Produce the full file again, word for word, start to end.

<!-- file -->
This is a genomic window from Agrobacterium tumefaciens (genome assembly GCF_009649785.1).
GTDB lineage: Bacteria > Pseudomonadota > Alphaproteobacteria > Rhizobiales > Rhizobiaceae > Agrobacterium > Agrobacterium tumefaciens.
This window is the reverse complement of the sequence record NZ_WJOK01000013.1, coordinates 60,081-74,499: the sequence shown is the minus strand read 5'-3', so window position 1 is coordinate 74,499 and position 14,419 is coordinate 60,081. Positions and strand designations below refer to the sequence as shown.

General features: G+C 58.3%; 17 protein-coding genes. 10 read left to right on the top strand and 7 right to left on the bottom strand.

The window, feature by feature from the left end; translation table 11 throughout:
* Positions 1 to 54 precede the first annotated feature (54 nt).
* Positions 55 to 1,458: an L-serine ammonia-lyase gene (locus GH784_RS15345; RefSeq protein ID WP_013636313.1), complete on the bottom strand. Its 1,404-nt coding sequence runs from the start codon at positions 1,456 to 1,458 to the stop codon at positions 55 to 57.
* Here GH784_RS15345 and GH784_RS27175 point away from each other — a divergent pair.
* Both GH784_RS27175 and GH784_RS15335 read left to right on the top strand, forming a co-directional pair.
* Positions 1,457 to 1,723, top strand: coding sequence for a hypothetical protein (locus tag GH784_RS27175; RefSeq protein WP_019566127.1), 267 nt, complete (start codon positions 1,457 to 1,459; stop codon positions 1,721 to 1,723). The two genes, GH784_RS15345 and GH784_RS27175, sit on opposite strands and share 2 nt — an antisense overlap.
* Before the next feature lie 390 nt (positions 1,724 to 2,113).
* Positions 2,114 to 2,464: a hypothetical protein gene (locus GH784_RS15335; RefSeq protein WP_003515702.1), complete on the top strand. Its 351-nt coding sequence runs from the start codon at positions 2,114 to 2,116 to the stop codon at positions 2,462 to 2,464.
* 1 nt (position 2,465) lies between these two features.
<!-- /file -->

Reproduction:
This is a genomic window from Agrobacterium tumefaciens (genome assembly GCF_009649785.1).
GTDB lineage: Bacteria > Pseudomonadota > Alphaproteobacteria > Rhizobiales > Rhizobiaceae > Agrobacterium > Agrobacterium tumefaciens.
This window is the reverse complement of the sequence record NZ_WJOK01000013.1, coordinates 60,081-74,499: the sequence shown is the minus strand read 5'-3', so window position 1 is coordinate 74,499 and position 14,419 is coordinate 60,081. Positions and strand designations below refer to the sequence as shown.

General features: G+C 58.3%; 17 protein-coding genes. 10 read left to right on the top strand and 7 right to left on the bottom strand.

The window, feature by feature from the left end; translation table 11 throughout:
* Positions 1 to 54 precede the first annotated feature (54 nt).
* Positions 55 to 1,458: an L-serine ammonia-lyase gene (locus GH784_RS15345; RefSeq protein ID WP_013636313.1), complete on the bottom strand. Its 1,404-nt coding sequence runs from the start codon at positions 1,456 to 1,458 to the stop codon at positions 55 to 57.
* Here GH784_RS15345 and GH784_RS27175 point away from each other — a divergent pair.
* Both GH784_RS27175 and GH784_RS15335 read left to right on the top strand, forming a co-directional pair.
* Positions 1,457 to 1,723, top strand: coding sequence for a hypothetical protein (locus tag GH784_RS27175; RefSeq protein WP_019566127.1), 267 nt, complete (start codon positions 1,457 to 1,459; stop codon positions 1,721 to 1,723). The two genes, GH784_RS15345 and GH784_RS27175, sit on opposite strands and share 2 nt — an antisense overlap.
* Before the next feature lie 390 nt (positions 1,724 to 2,113).
* Positions 2,114 to 2,464: a hypothetical protein gene (locus GH784_RS15335; RefSeq protein WP_003515702.1), complete on the top strand. Its 351-nt coding sequence runs from the start codon at positions 2,114 to 2,116 to the stop codon at positions 2,462 to 2,464.
* 1 nt (position 2,465) lies between these two features.